Sometimes limits on rights are necessary to protect a rights-supporting community against anti-democrats who use democracy against democracy. A democracy is a particularly vulnerable form of government. The freedom it delivers can easily be misused by those who want to take it away. Anti-democratic and illiberal forces are free to use rights, freedoms and democratic procedures for the promotion of tyranny and oppression. The purpose of many holocaust deniers is the resurrection of Nazism, and a condition for this resurrection is the denial of the Nazis’ greatest crime. There can be no hope for acceptability of far-right policies as long as the Holocaust stands in the way. German Nazism, of course, is notorious for the way in which it misused the imperfect Weimar democracy.
Seen in this light, the criminalization of Holocaust denial is a self-defensive act of democracies in their struggle against extremism. Holocaust deniers use the freedoms of democracy in order to overthrow it. One cannot reasonably force democracies to abstain from self-defense. No system can be required to cherish the seeds of its own destruction.
To the extent that Holocaust deniers aim to overthrow democracy, they are hardly in a position to complain about limitations of the freedoms they would like to destroy:
One has no title to object to the conduct of others that is in accordance with principles one would use in similar circumstances to justify one’s actions towards them. A person’s right to complain is limited to violations of principles he acknowledges himself. John Rawls
You should not ask something for yourself that you are planning to deny to others. This, according to me, is the strongest justification of Holocaust denial laws, even in those countries were the revival of Nazism of highly unlikely. It may be unlikely precisely because of measures such as Holocaust denial laws. More on tolerance of intolerance here.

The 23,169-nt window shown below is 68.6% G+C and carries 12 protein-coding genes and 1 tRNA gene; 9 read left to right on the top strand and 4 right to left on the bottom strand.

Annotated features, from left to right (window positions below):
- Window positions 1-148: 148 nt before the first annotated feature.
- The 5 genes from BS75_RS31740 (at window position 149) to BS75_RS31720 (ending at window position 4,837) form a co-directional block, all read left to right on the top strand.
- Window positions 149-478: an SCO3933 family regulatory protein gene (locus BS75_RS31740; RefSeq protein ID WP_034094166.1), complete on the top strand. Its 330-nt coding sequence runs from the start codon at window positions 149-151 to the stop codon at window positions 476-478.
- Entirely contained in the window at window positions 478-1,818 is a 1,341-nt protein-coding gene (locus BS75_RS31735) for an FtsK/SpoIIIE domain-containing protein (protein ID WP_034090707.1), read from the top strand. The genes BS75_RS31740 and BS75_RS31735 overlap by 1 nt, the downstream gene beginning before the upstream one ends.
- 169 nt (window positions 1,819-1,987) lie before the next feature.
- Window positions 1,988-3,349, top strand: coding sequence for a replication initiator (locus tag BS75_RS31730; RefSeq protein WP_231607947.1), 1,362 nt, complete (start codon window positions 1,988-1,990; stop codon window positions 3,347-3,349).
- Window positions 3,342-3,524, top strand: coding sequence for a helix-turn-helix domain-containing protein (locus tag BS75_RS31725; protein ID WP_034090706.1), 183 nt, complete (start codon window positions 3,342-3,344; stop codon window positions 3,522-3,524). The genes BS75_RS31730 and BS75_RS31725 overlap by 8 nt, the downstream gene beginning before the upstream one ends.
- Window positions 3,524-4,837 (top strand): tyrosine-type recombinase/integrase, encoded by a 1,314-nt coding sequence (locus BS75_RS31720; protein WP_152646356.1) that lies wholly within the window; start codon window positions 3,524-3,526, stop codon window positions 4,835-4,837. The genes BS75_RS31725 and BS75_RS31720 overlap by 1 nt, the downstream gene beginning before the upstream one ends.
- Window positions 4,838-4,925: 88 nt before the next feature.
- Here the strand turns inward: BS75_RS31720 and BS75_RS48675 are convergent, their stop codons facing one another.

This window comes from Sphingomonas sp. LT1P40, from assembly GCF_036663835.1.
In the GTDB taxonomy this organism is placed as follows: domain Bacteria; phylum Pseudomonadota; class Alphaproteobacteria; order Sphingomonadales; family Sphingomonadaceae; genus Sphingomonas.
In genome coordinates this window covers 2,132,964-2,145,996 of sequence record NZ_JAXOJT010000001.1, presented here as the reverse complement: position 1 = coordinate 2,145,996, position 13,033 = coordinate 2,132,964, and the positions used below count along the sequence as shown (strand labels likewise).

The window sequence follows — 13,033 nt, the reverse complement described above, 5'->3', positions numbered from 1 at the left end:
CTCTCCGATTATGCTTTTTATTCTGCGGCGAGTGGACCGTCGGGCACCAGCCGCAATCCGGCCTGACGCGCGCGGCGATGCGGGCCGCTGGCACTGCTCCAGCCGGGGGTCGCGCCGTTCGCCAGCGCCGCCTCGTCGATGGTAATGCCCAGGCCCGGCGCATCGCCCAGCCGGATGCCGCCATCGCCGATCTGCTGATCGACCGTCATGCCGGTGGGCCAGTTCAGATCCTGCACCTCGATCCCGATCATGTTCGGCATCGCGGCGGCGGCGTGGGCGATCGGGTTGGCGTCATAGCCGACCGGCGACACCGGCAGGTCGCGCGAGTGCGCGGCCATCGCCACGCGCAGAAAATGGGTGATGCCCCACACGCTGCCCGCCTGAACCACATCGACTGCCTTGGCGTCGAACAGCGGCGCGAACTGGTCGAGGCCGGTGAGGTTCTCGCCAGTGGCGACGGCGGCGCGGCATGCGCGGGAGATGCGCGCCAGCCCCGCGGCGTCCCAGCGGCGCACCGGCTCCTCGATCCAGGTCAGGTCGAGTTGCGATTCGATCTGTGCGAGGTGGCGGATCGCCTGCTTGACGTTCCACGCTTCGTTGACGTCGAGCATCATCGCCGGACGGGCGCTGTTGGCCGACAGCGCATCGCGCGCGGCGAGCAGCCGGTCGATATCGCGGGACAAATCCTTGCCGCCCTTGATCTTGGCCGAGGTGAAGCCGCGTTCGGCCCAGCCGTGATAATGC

5. The defense of Israel
Some extreme Islamists use Holocaust denial in their campaign against Israel. They hope that when they negate the Holocaust, they can remove one of the moral foundations of the state of Israel (as a refuge for the survivors). This negation, they hope, can help their efforts to destroy Israel.
However, whereas this justification may be useful in some circumstances, it is difficult to use it for an outright, worldwide prohibition on Holocaust denial since Holocaust denial outside of the Middle East can hardly be linked to the possible destruction of Israel.
6. The special case of Germany
In Germany, there may be an additional justification available. Holocaust denial laws can there be seen as part of a package of reparative justice, a kind of “sorry” issued by the state, a public acknowledgment of responsibility.
7. The interest of historical truth
Whereas truth is very important, it seems wrong to use laws to enforce the truth. Truth should be based on proof and sound argument, and using the law to punish “lies” only encourages those who believe the lies. They, and others as well, will think that there must be something wrong with the “truth” if it needs the law for its protection.
There is a case to be made for Holocaust denial laws, but one should be very careful and limit the prohibitions to cases and circumstances that really require them. Not all forms of Holocaust denial is equally pernicious, and not all circumstances are equally dangerous. Moreover, one should take into account the counterproductive effects of stigmatizing a certain group: persecution by the law can encourage them, can increase the number of sympathizers, and can give them more publicity than they would otherwise receive. Ignoring Holocaust deniers rather than criminalizing them could often be the most successful strategy. And some justifications should be avoided because they can create a dangerous precedent.
Countries with laws against Holocaust denial
Holocaust denial is explicitly or implicitly illegal in 13 countries: Austria, Belgium, Czech Republic, France, Germany, Israel, Liechtenstein, Lithuania, Luxembourg, Poland, Portugal, Romania, and Switzerland (source: here or here).